New technology always brings about linguistic change. New styles of punctuation were developed after the invention of the printing press in 1440. The telephone brought about new ways to greet family and friends. Before mobile phones had QWERTY keyboards, ‘text speak’ became popular in order to save time, effort and blistered thumbs (c u 2nite m8!). But none have changed language more drastically than the internet.
Our most common words, sayings and even emotions are being broken down and abbreviated one by one. Much to the dismay of comedian Bill Bailey who jokes about the phenomenon in this video, these acronyms are now slipping in to spoken language too. Most of us have heard people using ‘lol’, ‘yolo’ or ‘brb’ in normal everyday conversation and it’s also becoming more popular to merge words in to portmanteaus such as ‘blogosphere’ and ‘chillax’.
Displaying our Emotions
Another tech-induced change to written language is the emoticon. Before the World Wide Web was around people often used computer networks to communicate via Bulletin Boards. Scott E. Fahlman of Carnegie Mellon University changed language forever when he thought up the emoticon. After a few mishaps on the computer science community bulletin board due to jokes being taken out of context, Scott and other users of the bulletin board realised the need for a better way to convey humour. Scott came up with the idea of using punctuation marks to create a happy face indicating good news and a sad face for more serious news. Use of the emoticon proved so effective that it quickly spread to bulletin boards around America when people began using them outside of the university boards, and eventually the rest of the world caught on.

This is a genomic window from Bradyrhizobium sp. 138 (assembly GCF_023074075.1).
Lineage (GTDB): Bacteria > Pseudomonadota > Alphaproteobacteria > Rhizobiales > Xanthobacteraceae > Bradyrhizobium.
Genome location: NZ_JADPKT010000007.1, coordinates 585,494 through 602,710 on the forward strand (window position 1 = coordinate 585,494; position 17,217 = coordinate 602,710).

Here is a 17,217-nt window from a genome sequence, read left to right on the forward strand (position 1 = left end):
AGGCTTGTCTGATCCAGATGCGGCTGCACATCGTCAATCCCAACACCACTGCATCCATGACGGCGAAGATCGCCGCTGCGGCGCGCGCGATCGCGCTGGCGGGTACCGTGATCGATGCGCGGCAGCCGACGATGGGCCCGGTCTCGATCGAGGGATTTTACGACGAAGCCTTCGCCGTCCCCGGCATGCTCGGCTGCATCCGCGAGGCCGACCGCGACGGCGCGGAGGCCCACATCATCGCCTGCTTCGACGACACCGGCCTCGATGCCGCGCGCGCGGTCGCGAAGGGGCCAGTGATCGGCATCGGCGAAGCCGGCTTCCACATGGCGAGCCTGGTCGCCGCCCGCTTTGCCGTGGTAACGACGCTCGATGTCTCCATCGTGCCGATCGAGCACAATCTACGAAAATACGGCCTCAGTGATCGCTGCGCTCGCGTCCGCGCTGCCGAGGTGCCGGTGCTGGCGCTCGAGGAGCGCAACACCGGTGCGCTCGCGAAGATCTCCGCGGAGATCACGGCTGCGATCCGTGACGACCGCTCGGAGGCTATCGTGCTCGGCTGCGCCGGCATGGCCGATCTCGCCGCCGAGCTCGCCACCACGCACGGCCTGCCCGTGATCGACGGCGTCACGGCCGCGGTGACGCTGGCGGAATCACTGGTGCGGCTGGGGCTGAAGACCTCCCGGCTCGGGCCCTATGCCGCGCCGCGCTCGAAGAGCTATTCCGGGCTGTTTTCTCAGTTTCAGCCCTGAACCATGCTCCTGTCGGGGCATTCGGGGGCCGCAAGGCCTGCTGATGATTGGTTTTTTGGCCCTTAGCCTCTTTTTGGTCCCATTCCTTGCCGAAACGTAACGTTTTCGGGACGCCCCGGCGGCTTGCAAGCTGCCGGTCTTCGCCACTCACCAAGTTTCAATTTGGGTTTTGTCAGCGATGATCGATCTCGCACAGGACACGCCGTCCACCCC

A decade later when instant messaging services became more popular, emoticons received an upgrade. Now when a user typed in an emoticon they would see an image. Usually a yellow face that was sometimes animated (MSN users might also remember ‘Winks’ and ‘Nudges’).
Evolution of the Emoji
Jump ahead a few years and Japanese designer Shigetaka Kurita developed Emoji’s. A similar concept to emoticons but based on Unicode rather than combinations of basic text. Emoji’s have proven hugely popular the world over. Having outgrown informal online conversations they are now seen in offline media and advertising on TV, billboards, t-shirts and even cookies.
These tiny symbols of expression have become so representative of our emotions that when Twitter changed the symbols of their favouriting system from ‘stars’ to ‘hearts’ at the beginning of November, the whole Twitterverse exploded with strong opinions. Some welcomed the change, others loathed it. For a Twitter user, a star that portrays a merit sends a completely different message than a heart which portrays love. This complicates everything!
According to researcher of psychology Dr Owen Churches, these recent changes in how we communicate are having a direct effect on the brain. Churches discovered in his research that when participants were shown emoticons, the brain reacted as though it had seen another human face. Not just some squiggly lines on a screen.
So what will the language of the future look like?
In short, no one knows for sure. Linguists normally study how language changes over 100’s of years, but technology has accelerated the evolution of communication so quickly in just a few decades that it’s impossible to know at this stage where the English language will be 100 years from now. The exciting part of all this is that these recent changes in how we communicate are creating a truly global language. Emoji’s, emoticons and even memes help us to understand each other across social networks, multiplayer games and beyond no matter where you live.